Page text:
EUR’s policy is to send down students who fail to make the full quota of 60 credits in their first year. While this is a strict measure, it doesn’t conflict with the law, according to the education judge in three separate rulings last week. Two were made in appeals against Erasmus University, and one in a case against Hogeschool Rotterdam. There is no possibility of appeal against these rulings.

‘Institutions can do whatever they like’

Landelijk Studenten Rechtsbureau (LSR), which had initiated these cases, regrets the court’s ruling, says LSR president and EUR student Lars Klappe. “Right now, the law offers so much leeway that in effect, institutions can do whatever they like.”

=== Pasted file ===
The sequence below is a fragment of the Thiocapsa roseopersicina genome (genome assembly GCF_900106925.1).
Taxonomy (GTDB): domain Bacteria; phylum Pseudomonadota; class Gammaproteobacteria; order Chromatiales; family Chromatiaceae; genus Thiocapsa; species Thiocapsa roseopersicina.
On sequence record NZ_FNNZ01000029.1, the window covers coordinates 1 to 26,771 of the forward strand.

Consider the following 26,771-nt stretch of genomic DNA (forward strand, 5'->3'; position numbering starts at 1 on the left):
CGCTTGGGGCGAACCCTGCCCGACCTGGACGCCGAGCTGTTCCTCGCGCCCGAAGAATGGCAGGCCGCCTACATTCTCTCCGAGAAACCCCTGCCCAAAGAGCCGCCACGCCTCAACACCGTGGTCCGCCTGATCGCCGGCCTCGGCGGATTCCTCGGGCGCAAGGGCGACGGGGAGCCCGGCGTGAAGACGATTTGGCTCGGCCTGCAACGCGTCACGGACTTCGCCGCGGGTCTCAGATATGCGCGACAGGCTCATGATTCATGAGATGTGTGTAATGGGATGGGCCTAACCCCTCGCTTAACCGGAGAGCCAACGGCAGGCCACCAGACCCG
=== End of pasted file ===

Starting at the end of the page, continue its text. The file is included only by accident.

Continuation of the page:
According to Klappe, there has been political discussion for some time now about whether the strict requirements don’t overshoot the mark. And the time has come to take action, he says. Klappe proposes setting a legal limit for the minimum number of credits. “Most institutions require their students to earn 45 out of 60 credits. I believe 45 to 50 credits would be reasonable.”

Rhea van der Dong, Chair of the national student organisation Interstedelijk Studenten Overleg (ISO), agrees with Klappe. “It’s now up to our political representatives to set boundaries and give students some room to breathe again.”

Chosen path

Erasmus University announced that it is pleased with the court’s ruling. “The judge has explicitly confirmed our policy, meaning that we are free to continue on our chosen path,” says an EUR spokesperson.